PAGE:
Becoming a parent is an incredible and terrifying experience; I guess we all agree on that. We come to the parenthood world with some or little knowledge but willing to do our best to make sure our bubs grow healthy and happy. As a first time parent I was quite anxious about that. How am I going to give my little boy the experiences he needs? When is the appropriate time to introduce things? What about his nursering room?
I love this Maria Montessori quote, she says ” Let the children be free; encourage them; let them run outside when it is raining; let them remove their shoes when they find a paddle of water; and when the grass of the meadows is wet with dew, let them run on it and trample it with their bare feet; let them rest peacefully when a tree invites them to sleep beneath its shade; let them shout and laugh when the sun wakes them in the morning.”
The whole idea in my understanding is that children need more simplicity. We over complicate things trying to put together everything we see at the shops or the fancy trends of the year, in fact we overcrowd the child’s mind when we do that, we create a super colourful and flashing chaos life and we immerse our children in it; a life they are not ready for.
Here are couple of principles we are trying to apply at home:
- Less is more. What I have incorporated in his nursering room: mattress on the floor, a shelf (where he can reach stuff), a chest of drawers which serves as a changing space, a mirror (wardrobe doors, it was already there), a table and a chair for when he gets older, a nursering chair, few books, a rattle, a floor mat, high contrast (black & white) pictures and a mobile (Couple of pictures above).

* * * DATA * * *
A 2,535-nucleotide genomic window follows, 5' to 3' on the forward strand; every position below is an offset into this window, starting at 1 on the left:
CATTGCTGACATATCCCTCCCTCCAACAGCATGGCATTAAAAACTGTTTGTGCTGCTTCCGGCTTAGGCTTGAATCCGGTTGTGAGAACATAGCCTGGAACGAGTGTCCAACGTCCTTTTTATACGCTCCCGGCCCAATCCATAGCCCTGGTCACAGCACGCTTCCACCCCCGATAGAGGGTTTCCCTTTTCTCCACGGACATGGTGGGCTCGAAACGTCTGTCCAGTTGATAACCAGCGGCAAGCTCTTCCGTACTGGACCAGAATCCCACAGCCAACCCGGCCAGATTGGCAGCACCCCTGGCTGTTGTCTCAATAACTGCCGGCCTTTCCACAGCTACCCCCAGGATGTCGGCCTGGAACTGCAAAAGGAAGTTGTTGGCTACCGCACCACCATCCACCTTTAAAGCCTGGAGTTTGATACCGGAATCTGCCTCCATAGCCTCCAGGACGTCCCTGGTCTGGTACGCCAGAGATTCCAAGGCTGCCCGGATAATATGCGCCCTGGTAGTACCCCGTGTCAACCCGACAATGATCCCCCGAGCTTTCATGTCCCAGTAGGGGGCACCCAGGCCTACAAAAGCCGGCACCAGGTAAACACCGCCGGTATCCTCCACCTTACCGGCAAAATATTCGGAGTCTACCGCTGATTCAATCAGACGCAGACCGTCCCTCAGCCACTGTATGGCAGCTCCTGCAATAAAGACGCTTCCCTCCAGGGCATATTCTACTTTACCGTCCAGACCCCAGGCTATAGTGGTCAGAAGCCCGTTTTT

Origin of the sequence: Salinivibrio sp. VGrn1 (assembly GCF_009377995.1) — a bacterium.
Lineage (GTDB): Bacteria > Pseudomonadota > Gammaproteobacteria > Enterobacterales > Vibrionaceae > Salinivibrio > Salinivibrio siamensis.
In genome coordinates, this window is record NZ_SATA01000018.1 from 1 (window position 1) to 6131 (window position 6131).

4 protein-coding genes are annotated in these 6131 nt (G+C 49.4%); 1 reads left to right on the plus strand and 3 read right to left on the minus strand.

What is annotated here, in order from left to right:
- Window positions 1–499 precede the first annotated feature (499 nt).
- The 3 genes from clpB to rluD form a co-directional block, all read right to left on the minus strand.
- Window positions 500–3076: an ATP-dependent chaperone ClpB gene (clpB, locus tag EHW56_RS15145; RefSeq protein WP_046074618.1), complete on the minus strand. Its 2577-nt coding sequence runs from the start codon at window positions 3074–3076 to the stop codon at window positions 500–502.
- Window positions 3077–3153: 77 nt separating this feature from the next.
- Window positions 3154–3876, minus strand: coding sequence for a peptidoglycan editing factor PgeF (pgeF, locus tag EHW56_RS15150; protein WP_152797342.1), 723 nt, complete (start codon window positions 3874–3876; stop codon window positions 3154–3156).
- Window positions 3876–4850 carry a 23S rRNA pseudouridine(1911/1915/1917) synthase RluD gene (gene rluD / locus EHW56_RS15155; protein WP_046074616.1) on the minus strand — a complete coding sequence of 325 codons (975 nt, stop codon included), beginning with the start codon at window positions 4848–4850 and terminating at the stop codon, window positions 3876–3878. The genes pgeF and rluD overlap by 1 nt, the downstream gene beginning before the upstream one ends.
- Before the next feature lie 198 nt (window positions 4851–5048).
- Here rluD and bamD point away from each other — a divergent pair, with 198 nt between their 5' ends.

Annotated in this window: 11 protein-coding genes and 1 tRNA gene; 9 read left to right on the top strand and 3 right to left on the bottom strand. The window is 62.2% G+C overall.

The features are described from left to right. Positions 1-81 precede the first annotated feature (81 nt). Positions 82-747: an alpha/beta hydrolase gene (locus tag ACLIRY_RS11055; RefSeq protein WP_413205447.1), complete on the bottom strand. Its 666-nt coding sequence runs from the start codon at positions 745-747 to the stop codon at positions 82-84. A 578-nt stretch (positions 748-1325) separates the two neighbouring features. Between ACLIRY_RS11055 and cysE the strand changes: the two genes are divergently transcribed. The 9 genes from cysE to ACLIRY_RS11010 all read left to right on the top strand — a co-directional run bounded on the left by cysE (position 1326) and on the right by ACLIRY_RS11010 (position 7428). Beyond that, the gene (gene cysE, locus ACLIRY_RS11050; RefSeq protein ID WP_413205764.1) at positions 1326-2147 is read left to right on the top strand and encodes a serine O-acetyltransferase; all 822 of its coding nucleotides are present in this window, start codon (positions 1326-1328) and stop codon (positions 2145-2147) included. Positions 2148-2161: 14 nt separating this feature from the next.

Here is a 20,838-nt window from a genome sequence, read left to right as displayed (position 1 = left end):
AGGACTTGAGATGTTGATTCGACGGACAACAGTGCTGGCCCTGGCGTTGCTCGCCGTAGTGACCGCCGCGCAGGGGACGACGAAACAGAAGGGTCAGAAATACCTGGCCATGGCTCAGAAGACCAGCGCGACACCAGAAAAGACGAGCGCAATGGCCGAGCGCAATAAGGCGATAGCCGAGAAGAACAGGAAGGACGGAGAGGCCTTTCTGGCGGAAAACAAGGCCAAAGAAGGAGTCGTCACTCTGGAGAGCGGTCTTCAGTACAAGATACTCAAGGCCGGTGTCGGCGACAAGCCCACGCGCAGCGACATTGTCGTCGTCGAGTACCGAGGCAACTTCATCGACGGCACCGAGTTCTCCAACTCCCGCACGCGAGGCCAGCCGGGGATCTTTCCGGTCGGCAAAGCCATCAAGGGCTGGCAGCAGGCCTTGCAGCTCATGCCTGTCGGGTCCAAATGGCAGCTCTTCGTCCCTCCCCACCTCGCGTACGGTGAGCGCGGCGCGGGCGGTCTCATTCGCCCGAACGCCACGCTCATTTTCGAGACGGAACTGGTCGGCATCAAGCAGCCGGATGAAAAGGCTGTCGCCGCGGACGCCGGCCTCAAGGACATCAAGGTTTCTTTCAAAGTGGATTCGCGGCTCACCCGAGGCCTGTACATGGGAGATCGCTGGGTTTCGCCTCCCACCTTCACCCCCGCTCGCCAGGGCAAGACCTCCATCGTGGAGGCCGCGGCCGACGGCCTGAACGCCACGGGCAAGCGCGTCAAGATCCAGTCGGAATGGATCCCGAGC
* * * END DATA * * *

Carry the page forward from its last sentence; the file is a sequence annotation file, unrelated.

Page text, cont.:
- Movement and freedom of choice. By creating an assessable environment we are fostering independence, self-esteem, confidence and offering our children freedom to make their own choices and discoveries. How do we do it? Low shelves, floor bed and materials, toys that instigate their curiosity and are safe for them to manipulate and explore independently. Most important equipments that are appropriate for their stage in development.
- Dynamic environment. We should be able to modify the environment to suit the child’s needs in every stage of his development. At least every three months you could create new opportunities in the room. For example: exchanging the black and white pictures for primary colours and then for a bigger colour palette, rotating toys and books, moving furniture once in a while, incorporating new challenges for bub.
- Beauty and order. Remember a child has an absorbent mind and having an environment that is beautiful, yet simple, where things have a place and order, that’s what he will absorb. In What’s going on in there, a fantastic book if you want to know how the brain and mind develop, the neuroscientist Lise Eliot says: “A young child’s environment directly and permanently influences the structure and eventual function of his brain.” Also: “All of the essential refinements in brain wiring-dendritic growth, spine formation, synapse selection, and even myelination-can be influenced by a child’s experience. Having boxes to keep toys organised, a book shelf or a basket, natural elements, simples and well displayed, stored.
There are many great resources online; we’ve used:
High Contrast Images (Black & White), we have used for his first weeks: https://littlelifelonglearners.com/2016/09/high-contrast-visual-stimulation-newborns-babies.html/ This is a free printable.
Primary Colours Images: http://www.montessorinature.com, search for 10 Montessori Watercolour Printables for Babies, it costs $2,00 and it comes in different sizes.
So so good to see the cheeky smiles and the shabby faces enjoying life and making their own discoveries. Sleepless nights totally worthy 🙂